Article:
The abortion and the bishop

bishopA few weeks ago, I wrote about a story in The Washington Times which reported that employees of Catholic Charities of Richmond helped a teenage foster child procure an abortion. Now in a follow-up, the Times' Julia Duin reports that both the Richmond bishop and Catholic Charities director knew about the plannned abortion and did nothing to stop it:

The Roman Catholic bishop of Richmond was told that a diocesan charity planned to help a teenage foster child get an abortion in January and did not try to prevent the procedure.

Bishop Francis X. DiLorenzo "was told erroneously that everything was in place and there was nothing he could do to stop it," said Steve Neill, Bishop DiLorenzo's communications officer. "He is very apologetic about the whole episode.

"It is very awkward, it is very embarrassing. A human life was taken. He certainly has not taken it lightly in any way. He is clearly opposed to abortion."

Mr. Neill said the bishop was informed Jan. 17, the day before an abortion was performed on the 16-year-old Guatemalan girl, who was a foster care client of Commonwealth Catholic Charities of Richmond (CCR), a group incorporated under the diocese.

Like its predecessor, this story gets religion. It treats abortion as a paramount issue under Roman Catholic doctrine. While the story could simply have been a tale of moral hypocrisy and legal trouble, it also struck a note of theological gravity:

The unnamed girl had been implanted with a contraceptive device provided by CCR two months earlier, according to the April 29 letter. Catholic doctrine condemns deliberate abortion and the use of contraception as mortal sins. Those who obtain an abortion or help someone else to do so can be excommunicated.

In addition, Duin got revealing quotes from the bishops' spokesman. His comments below suggest that he sought at least partly to rationalize the employees' decision to let the teenager have her unborn infant killed:

"They were so caught up with the plight of the young girl who already had a child," Mr. Neill said. "She was not a Catholic. She got pregnant by her boyfriend, and she was determined not to have the baby."

What the young girl's religious affiliation has to do with the employees' formal cooperation in the abortion I have no idea.

And yet and yet and yet. This story needed more explanation -- a lot more explanation. While Catholics of all stripes are angry at and resentful of their bishops, this story needed more exculpatory details and depth.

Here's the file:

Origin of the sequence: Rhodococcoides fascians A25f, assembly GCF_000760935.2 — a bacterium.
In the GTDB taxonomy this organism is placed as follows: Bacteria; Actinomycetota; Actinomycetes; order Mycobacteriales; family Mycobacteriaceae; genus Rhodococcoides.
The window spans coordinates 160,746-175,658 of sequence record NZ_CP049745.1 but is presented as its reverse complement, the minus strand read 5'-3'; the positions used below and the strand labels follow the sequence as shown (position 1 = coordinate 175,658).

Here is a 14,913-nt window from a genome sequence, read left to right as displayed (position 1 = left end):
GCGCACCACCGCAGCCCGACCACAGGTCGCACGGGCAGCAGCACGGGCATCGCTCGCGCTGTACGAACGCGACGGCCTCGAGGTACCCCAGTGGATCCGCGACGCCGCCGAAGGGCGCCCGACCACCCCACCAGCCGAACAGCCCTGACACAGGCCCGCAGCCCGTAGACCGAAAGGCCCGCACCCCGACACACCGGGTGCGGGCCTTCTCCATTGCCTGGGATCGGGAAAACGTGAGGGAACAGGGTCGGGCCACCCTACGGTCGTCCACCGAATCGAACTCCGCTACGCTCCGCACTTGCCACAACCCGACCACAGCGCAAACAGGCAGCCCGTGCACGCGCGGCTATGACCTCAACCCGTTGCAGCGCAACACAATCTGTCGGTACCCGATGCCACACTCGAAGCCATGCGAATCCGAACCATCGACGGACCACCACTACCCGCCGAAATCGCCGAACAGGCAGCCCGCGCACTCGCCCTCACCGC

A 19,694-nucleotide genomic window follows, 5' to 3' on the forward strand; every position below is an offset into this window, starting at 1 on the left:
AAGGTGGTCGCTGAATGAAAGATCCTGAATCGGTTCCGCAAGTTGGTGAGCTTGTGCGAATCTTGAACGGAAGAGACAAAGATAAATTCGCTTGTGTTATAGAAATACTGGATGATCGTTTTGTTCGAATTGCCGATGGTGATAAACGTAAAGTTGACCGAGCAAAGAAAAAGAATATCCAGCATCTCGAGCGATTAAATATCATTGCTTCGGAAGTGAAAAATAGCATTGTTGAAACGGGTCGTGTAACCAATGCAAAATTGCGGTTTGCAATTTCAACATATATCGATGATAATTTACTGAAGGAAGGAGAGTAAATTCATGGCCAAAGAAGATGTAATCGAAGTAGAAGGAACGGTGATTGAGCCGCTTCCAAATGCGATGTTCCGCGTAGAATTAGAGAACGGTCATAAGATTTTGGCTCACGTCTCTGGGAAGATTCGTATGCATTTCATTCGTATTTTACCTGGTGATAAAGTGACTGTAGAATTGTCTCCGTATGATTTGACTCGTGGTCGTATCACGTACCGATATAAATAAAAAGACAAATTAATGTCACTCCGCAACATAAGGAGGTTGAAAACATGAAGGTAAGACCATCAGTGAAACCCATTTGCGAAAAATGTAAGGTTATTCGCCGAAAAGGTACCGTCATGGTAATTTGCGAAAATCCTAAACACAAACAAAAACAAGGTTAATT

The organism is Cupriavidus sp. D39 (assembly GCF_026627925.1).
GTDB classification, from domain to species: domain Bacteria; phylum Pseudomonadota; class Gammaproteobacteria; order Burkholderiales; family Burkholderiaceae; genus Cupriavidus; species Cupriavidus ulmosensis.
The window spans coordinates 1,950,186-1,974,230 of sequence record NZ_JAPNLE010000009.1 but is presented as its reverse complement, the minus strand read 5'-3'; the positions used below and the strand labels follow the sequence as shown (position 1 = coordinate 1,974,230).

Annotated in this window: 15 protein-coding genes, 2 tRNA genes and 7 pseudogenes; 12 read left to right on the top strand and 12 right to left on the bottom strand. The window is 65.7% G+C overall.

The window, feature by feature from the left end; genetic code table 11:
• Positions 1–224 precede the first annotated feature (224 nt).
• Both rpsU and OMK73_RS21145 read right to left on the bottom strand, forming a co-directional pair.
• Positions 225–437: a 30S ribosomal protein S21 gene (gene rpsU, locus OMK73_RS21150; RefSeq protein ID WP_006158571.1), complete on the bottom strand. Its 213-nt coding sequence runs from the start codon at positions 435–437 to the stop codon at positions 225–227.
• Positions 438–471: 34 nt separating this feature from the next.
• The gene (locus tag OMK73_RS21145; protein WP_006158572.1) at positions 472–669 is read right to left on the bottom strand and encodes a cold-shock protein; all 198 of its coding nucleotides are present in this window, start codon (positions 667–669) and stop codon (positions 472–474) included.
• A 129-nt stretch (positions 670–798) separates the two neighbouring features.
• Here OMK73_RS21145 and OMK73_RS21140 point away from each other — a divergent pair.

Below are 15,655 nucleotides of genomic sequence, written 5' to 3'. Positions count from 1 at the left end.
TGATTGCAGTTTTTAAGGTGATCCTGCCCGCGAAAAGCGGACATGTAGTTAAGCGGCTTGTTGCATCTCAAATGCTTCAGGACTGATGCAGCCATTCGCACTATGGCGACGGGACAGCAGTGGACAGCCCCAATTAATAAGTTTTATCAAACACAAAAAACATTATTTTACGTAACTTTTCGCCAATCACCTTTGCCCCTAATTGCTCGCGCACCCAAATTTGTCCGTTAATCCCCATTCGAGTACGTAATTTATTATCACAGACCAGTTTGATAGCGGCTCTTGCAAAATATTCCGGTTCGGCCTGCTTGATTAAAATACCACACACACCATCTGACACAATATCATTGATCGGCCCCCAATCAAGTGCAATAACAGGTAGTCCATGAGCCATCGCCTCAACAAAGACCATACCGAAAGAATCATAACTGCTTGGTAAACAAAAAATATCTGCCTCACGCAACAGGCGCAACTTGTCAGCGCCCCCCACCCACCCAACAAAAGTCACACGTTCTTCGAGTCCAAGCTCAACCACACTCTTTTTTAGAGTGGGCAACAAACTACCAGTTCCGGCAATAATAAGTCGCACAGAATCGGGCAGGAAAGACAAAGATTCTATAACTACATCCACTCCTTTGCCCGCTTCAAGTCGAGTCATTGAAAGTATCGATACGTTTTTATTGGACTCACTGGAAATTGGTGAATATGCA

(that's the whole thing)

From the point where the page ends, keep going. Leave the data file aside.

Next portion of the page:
It's not enough to assert that Bishop DiLorenzo or the director of Catholic Charities knew beforehand about the abortion. To portray the bishop's lack of response accurately, Duin needed to probe deeper. She should have asked the dioceses' lawyer more questions, such as:

-- Does the bishop have any operating authority over the local Catholic Charities branch? Each bishops' authority in this matter varies by diocese. (In the Richmond diocese, Bishop DiLorenzo serves on Catholic Charities' board of directors.)

-- What could the bishop have done to prevent the abortion? Granted, the diocesan lawyer declined to elaborate on this question, but the Times should have given readers more information. What do other church authorities or experts have to say about this matter?

-- How far in advance did the bishop know about the planned abortion and did he know that the teenage foster child in question was going to abort her child? Both questions affect the reader's impression of the bishop's lack of response.

-- The bishop's spokesman said that the bishop is "very apologetic about the whole episode." If the bishop could have done nothing to stop the unborn child from being killed, why is he apologetic?

No doubt the Times had limited space and wanted to publish the story as soon as possible. But should those considerations outweigh impugning the bishop's name? In an important story such as this one, I say no.

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